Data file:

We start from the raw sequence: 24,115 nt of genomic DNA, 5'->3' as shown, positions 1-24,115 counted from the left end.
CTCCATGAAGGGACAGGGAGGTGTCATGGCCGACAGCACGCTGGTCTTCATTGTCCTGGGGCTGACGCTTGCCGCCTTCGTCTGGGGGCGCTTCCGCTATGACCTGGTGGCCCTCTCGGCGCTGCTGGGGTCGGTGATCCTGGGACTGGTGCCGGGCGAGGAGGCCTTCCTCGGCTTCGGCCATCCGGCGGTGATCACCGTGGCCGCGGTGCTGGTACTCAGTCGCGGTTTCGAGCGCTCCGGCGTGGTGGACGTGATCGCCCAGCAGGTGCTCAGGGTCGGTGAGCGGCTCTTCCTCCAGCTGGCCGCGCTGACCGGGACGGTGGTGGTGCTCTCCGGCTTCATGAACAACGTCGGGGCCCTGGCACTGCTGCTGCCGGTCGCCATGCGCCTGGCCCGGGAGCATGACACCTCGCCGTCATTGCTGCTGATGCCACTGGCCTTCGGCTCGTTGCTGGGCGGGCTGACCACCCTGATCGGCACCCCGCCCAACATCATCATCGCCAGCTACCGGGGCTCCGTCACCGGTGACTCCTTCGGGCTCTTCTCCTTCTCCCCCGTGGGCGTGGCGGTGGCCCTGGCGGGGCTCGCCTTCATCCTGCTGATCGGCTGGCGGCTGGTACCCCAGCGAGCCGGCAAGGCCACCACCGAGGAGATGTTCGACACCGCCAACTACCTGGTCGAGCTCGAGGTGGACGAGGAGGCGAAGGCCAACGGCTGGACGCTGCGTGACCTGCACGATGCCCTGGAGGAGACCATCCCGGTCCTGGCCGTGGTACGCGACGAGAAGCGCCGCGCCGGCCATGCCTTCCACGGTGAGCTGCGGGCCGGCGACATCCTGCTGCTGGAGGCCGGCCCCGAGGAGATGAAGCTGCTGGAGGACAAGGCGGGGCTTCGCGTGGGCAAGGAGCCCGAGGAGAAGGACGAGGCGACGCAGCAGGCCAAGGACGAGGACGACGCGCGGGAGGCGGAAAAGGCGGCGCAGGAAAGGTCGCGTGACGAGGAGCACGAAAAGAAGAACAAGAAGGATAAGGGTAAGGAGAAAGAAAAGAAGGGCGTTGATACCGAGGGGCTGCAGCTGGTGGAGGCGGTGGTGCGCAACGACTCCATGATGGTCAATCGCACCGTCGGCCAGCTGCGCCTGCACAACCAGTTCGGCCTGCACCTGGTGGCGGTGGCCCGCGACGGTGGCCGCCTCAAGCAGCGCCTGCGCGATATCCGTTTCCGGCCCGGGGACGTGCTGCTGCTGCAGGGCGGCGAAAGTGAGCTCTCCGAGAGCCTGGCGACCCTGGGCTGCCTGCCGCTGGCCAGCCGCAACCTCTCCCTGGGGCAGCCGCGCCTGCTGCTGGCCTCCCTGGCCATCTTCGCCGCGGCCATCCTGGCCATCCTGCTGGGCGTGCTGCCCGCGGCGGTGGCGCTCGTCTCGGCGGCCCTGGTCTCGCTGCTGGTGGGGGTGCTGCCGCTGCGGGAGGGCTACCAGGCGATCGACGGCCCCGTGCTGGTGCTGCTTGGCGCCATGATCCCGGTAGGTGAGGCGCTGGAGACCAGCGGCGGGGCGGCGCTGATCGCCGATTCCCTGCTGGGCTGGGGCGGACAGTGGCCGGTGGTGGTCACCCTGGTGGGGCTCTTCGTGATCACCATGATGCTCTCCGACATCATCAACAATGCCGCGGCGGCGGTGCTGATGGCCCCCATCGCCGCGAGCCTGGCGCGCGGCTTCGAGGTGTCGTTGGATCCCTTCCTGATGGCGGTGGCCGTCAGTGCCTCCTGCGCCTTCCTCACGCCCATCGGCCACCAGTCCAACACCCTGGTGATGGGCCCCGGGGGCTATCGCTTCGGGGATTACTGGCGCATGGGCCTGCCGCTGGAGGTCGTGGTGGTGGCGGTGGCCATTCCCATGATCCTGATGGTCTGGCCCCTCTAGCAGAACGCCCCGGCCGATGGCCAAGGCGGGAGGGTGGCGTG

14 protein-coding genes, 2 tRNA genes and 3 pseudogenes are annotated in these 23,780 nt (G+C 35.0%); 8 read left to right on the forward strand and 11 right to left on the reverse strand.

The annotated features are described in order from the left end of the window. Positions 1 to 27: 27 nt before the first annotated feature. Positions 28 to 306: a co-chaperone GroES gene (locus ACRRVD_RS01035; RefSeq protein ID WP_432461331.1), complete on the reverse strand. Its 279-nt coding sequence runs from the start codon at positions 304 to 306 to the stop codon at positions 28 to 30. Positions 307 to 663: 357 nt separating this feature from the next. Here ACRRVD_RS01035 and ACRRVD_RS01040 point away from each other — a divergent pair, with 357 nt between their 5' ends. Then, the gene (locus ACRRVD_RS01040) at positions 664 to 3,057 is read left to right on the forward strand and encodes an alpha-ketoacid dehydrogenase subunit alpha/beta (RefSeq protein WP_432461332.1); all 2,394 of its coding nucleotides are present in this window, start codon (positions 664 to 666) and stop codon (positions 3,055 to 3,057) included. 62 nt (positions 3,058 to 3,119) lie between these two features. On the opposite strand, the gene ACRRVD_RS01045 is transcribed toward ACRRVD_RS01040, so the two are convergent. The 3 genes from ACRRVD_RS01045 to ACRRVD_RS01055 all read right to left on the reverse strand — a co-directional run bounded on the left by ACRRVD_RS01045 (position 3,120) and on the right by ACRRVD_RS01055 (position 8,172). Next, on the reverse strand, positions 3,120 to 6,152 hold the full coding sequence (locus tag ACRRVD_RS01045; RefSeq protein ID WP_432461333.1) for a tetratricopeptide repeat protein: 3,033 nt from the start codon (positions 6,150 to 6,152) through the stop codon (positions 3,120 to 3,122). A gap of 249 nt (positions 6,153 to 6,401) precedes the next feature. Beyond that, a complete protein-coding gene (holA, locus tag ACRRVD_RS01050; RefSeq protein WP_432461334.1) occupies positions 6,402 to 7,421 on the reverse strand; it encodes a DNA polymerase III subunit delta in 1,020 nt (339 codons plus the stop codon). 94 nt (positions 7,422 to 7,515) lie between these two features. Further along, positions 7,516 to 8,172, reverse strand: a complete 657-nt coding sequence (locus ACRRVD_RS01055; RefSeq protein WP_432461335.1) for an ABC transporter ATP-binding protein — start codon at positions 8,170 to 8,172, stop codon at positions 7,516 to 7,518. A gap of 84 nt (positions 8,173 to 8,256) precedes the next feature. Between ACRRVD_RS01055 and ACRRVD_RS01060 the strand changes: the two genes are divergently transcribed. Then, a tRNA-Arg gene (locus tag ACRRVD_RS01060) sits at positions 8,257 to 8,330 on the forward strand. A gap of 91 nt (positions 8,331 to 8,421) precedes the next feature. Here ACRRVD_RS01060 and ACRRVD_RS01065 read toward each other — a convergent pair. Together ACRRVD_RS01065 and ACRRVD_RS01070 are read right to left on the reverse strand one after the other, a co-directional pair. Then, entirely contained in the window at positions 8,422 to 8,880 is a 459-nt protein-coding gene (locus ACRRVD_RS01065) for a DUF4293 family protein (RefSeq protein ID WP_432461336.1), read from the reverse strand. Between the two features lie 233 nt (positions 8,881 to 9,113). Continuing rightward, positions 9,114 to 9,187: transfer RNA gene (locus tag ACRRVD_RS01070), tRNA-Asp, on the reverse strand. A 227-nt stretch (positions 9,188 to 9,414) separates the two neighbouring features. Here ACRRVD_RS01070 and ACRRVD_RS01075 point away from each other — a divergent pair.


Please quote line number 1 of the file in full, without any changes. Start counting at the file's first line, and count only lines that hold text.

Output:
We start from the raw sequence: 24,115 nt of genomic DNA, 5'->3' as shown, positions 1-24,115 counted from the left end.